Put a sunny spin on rot and maybe you can fool people into thinking you won. That is precisely how Andrea Horwath spun her defeat yesterday, and make no mistake: she lost big time.
It doesn't matter if she moved up a notch by default. That is nothing to celebrate.
To put it in perspective, let's say there is a fire in a building and four people are trapped inside, and only one of them can come out in time.
Does the person who was second fastest going to celebrate?
No, obviously. Only the first person who gets out lives. Who was second, third, or fourth isn't even a thing.
When we try to sugarcoat loss as some sort of "win", we begin to try to spin a narrative in such a way that we do not have to face the fact that we lost, but somehow won.
Sometimes you can get away with it, but at a price. When you keep sunny spinning failure, you can never actually achieve a victory.
And Andrea Horwath is a person who can't win because she has a penchant to cheer her failures.
She is abetted by a press that enables that delusion.
The National Post is doing just that. Yes, they noticed that she lost, and even noticed that her concession speech was most likely the victory speech she wrote, but then was so impressed with it that she used it in defeat because it was just that kewl, but they still could not slap that faction to the reality that they suffered a massive loss and did so because they could not assess who was leading their soldiers to certain defeat:
There was a sense of missed opportunity, that after the first couple of debates the NDP had a real possibility to win.
And then this musing:
Now Horwath has another four years to audition for premier, this time with greater resources and influence, and with no likely challenge to her leadership, given the rare achievement of her second-place finish.
“It is a victory. It’s not a spin,” Lyle said. “No New Democrat has done better since Bob Rae … To go and shoot the messenger would be crazy.”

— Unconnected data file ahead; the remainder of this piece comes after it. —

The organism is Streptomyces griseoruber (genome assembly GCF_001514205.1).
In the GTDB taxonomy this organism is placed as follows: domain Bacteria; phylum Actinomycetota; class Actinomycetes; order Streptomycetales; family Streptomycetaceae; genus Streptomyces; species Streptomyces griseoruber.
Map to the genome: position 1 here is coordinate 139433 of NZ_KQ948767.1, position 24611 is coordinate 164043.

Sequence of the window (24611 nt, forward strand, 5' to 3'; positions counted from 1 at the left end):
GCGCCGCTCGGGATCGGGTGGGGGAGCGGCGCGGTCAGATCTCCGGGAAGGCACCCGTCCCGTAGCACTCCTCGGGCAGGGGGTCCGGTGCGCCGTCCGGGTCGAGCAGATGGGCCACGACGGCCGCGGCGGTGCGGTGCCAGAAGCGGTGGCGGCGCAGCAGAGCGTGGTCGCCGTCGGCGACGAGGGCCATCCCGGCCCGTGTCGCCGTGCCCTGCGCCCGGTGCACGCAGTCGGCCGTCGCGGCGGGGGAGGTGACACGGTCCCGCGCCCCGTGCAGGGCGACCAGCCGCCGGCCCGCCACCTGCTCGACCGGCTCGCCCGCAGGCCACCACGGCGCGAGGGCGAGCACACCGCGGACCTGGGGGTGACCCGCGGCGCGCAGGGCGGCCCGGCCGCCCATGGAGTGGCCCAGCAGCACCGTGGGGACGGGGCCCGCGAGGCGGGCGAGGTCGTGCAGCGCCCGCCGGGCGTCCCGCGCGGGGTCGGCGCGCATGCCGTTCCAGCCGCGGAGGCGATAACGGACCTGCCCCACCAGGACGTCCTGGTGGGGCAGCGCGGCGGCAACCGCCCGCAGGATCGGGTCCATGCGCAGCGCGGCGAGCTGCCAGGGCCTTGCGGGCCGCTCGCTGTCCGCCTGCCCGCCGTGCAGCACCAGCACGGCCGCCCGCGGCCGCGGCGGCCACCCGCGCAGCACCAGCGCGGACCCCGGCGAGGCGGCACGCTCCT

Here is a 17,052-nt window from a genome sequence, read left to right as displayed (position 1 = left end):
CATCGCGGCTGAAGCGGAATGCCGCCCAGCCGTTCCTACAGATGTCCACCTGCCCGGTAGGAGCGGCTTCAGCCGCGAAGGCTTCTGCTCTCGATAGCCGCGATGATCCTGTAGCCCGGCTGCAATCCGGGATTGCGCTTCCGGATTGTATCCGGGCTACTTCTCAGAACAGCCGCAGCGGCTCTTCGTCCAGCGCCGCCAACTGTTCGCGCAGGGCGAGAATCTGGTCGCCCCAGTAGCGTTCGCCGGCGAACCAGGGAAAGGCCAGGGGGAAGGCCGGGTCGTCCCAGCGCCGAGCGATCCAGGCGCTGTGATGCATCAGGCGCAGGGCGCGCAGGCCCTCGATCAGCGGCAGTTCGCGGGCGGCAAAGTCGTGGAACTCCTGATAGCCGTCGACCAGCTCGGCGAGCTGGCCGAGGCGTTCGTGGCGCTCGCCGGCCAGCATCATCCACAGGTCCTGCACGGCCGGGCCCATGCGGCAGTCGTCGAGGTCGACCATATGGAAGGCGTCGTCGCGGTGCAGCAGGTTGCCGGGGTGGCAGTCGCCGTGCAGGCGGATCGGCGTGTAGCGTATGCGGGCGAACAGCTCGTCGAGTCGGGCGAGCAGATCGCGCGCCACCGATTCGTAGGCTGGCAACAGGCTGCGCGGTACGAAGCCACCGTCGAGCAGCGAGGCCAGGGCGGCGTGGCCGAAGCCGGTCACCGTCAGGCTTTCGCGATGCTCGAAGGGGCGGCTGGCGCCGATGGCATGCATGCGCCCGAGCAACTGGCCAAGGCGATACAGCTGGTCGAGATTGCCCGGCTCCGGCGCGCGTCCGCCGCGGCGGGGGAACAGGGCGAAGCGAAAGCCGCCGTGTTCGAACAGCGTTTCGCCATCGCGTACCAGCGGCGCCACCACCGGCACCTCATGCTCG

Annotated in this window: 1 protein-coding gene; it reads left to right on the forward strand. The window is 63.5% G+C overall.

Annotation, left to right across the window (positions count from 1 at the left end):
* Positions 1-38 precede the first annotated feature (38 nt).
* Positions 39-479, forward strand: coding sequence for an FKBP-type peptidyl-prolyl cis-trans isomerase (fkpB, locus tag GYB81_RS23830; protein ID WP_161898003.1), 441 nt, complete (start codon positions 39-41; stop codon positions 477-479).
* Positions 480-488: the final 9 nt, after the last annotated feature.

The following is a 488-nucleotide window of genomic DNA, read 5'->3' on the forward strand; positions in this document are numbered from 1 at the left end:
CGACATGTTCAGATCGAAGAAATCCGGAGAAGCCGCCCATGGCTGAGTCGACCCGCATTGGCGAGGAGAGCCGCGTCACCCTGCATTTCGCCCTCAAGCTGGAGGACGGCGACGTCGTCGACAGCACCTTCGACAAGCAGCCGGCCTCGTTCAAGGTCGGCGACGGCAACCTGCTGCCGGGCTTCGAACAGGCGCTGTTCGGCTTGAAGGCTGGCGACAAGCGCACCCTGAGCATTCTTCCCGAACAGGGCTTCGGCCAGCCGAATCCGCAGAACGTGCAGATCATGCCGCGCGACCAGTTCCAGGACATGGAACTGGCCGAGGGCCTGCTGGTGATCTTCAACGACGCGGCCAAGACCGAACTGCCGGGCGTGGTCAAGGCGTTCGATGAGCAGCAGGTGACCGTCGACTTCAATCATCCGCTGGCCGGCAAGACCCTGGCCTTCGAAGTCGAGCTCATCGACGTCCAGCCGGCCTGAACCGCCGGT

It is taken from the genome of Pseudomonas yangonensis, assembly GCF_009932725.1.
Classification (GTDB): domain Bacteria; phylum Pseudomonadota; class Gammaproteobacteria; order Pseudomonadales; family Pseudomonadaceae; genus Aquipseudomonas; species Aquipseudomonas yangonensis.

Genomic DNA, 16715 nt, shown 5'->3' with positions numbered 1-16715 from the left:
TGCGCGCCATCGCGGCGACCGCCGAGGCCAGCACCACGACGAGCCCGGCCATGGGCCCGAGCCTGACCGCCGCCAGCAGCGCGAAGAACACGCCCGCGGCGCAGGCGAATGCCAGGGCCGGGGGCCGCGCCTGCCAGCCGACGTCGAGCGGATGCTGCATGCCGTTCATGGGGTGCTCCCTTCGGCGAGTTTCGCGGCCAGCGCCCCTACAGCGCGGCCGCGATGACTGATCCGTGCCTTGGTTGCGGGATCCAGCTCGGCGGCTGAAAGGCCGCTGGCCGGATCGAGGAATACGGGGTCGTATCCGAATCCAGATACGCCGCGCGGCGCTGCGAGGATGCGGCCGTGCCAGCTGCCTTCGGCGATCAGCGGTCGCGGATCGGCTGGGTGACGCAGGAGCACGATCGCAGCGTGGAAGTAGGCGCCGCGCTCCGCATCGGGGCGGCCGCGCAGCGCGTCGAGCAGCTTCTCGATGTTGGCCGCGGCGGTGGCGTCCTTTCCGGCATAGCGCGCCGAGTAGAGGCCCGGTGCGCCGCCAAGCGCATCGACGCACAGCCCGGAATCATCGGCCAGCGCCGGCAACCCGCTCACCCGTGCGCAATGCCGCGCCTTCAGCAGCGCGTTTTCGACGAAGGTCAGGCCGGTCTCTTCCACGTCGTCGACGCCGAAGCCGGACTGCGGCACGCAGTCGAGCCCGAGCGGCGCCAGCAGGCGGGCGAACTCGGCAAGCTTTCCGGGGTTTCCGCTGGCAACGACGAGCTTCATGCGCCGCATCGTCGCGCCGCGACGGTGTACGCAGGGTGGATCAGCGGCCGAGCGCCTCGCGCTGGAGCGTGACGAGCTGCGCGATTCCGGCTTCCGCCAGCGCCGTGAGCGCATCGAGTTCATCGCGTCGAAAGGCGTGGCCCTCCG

When you have a leader giving a victory speech after defeat, there was never any chance of victory. This is Hillary Clinton all over again, only if Clinton used her victory speech instead of keeping silent for a day.
The NDP were a panic choice for the Left who thought Wynne was too radioactive and controversial to win. They did not stop to think at looking at the NDP's past bungles and past defeats to assess how viable of an alternative they truly were.
Last night's mystifying speech says it all: any improvement means victory of some sort.
It's not, of course. In politics, only the party who has the most seats has all of the power. The opposing parties don't. They cannot put forth bills that have a chance of being passed. They cannot stop bills the ruling party decides will become law.
That means the opposition are inert. To see it any other way is being in denial.
It is all or none. Win or lose and very binary. Only when there is a minority government does an opposing party have cards to play.
And once upon a time Horwath had that winning hand when Wynne had a minority regime. Instead of taking advantage of it, she blew it. Wynne proved to be the more alert of the two, and then went on to win a majority.
But Canadian journalists have a difficult grasp of losing. Everyone must have some sort of ribbon and certificate of participation along with a lollipop.
But in fact, it is not just the NDP that bumbled out a defeat: so did various union leaders who made the colossal tactical error of telling their flock to switch parties to vote for the NDP rather than the Liberals. The Grits will recover -- and now they will know not to be so generous with those voting blocs or play as nice because their loyalties switch at the first sign of trouble.
And because those union leaders made the wrong call, splitting a base, they should resign. They lost. They failed.
They left their members vulnerable in an unstable climate.
But that won't happen. There will be no rebellion or revolt. This blunder will be spun as a win, as usual. Because that's the Canadian way.
Always finding the positive in failure. That thinking destroyed journalism, and if the Canadian Left are not careful, they will share the same fate, too -- until they can admit when they lost -- and then find ways to save their fortunes rather than their egos.
If the NDP had sense, they'd take stock and make changes at the top. The Liberals, for all of their faults, get this truth, and will reinvent themselves with their quiet and strategic internal revolutions.
But the Orange are too happy with being the second fastest in a burning building to see that their fortunes have gone up in flames as well...